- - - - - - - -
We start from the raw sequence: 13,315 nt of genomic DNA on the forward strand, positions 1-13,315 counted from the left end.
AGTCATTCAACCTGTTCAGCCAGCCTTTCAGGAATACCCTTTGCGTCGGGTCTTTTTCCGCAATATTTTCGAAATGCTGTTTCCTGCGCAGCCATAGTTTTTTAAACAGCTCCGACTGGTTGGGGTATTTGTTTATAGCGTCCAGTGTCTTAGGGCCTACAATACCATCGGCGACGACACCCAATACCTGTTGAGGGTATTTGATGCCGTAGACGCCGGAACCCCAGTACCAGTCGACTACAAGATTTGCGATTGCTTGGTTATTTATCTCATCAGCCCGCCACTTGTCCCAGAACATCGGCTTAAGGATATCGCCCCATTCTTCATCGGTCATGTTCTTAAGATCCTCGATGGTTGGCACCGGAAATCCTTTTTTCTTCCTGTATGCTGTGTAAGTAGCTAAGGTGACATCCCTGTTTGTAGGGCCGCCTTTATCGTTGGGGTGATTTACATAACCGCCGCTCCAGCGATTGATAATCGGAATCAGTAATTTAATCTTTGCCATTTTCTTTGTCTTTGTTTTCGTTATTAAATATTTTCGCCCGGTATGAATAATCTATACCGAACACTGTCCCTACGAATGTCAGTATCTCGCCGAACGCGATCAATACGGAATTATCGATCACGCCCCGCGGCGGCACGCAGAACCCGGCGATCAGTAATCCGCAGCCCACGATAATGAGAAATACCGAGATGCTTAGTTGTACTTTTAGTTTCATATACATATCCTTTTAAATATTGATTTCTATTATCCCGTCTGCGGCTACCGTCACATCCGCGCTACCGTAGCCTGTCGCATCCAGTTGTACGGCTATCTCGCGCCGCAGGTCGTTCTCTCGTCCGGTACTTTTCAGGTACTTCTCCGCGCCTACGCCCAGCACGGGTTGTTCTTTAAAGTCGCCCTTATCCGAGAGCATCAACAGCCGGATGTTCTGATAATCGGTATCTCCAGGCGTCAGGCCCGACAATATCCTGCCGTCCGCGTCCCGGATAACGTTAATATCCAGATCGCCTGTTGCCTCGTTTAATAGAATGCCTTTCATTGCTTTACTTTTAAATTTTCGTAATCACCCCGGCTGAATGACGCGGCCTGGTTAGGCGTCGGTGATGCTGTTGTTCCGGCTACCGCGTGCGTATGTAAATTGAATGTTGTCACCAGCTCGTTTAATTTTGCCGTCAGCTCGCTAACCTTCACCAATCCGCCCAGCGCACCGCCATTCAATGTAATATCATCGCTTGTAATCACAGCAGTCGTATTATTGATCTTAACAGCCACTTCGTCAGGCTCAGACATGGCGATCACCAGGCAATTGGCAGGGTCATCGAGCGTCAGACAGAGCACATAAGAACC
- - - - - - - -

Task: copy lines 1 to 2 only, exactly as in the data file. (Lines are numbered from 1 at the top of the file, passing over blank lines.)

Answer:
We start from the raw sequence: 13,315 nt of genomic DNA on the forward strand, positions 1-13,315 counted from the left end.
AGTCATTCAACCTGTTCAGCCAGCCTTTCAGGAATACCCTTTGCGTCGGGTCTTTTTCCGCAATATTTTCGAAATGCTGTTTCCTGCGCAGCCATAGTTTTTTAAACAGCTCCGACTGGTTGGGGTATTTGTTTATAGCGTCCAGTGTCTTAGGGCCTACAATACCATCGGCGACGACACCCAATACCTGTTGAGGGTATTTGATGCCGTAGACGCCGGAACCCCAGTACCAGTCGACTACAAGATTTGCGATTGCTTGGTTATTTATCTCATCAGCCCGCCACTTGTCCCAGAACATCGGCTTAAGGATATCGCCCCATTCTTCATCGGTCATGTTCTTAAGATCCTCGATGGTTGGCACCGGAAATCCTTTTTTCTTCCTGTATGCTGTGTAAGTAGCTAAGGTGACATCCCTGTTTGTAGGGCCGCCTTTATCGTTGGGGTGATTTACATAACCGCCGCTCCAGCGATTGATAATCGGAATCAGTAATTTAATCTTTGCCATTTTCTTTGTCTTTGTTTTCGTTATTAAATATTTTCGCCCGGTATGAATAATCTATACCGAACACTGTCCCTACGAATGTCAGTATCTCGCCGAACGCGATCAATACGGAATTATCGATCACGCCCCGCGGCGGCACGCAGAACCCGGCGATCAGTAATCCGCAGCCCACGATAATGAGAAATACCGAGATGCTTAGTTGTACTTTTAGTTTCATATACATATCCTTTTAAATATTGATTTCTATTATCCCGTCTGCGGCTACCGTCACATCCGCGCTACCGTAGCCTGTCGCATCCAGTTGTACGGCTATCTCGCGCCGCAGGTCGTTCTCTCGTCCGGTACTTTTCAGGTACTTCTCCGCGCCTACGCCCAGCACGGGTTGTTCTTTAAAGTCGCCCTTATCCGAGAGCATCAACAGCCGGATGTTCTGATAATCGGTATCTCCAGGCGTCAGGCCCGACAATATCCTGCCGTCCGCGTCCCGGATAACGTTAATATCCAGATCGCCTGTTGCCTCGTTTAATAGAATGCCTTTCATTGCTTTACTTTTAAATTTTCGTAATCACCCCGGCTGAATGACGCGGCCTGGTTAGGCGTCGGTGATGCTGTTGTTCCGGCTACCGCGTGCGTATGTAAATTGAATGTTGTCACCAGCTCGTTTAATTTTGCCGTCAGCTCGCTAACCTTCACCAATCCGCCCAGCGCACCGCCATTCAATGTAATATCATCGCTTGTAATCACAGCAGTCGTATTATTGATCTTAACAGCCACTTCGTCAGGCTCAGACATGGCGATCACCAGGCAATTGGCAGGGTCATCGAGCGTCAGACAGAGCACATAAGAACC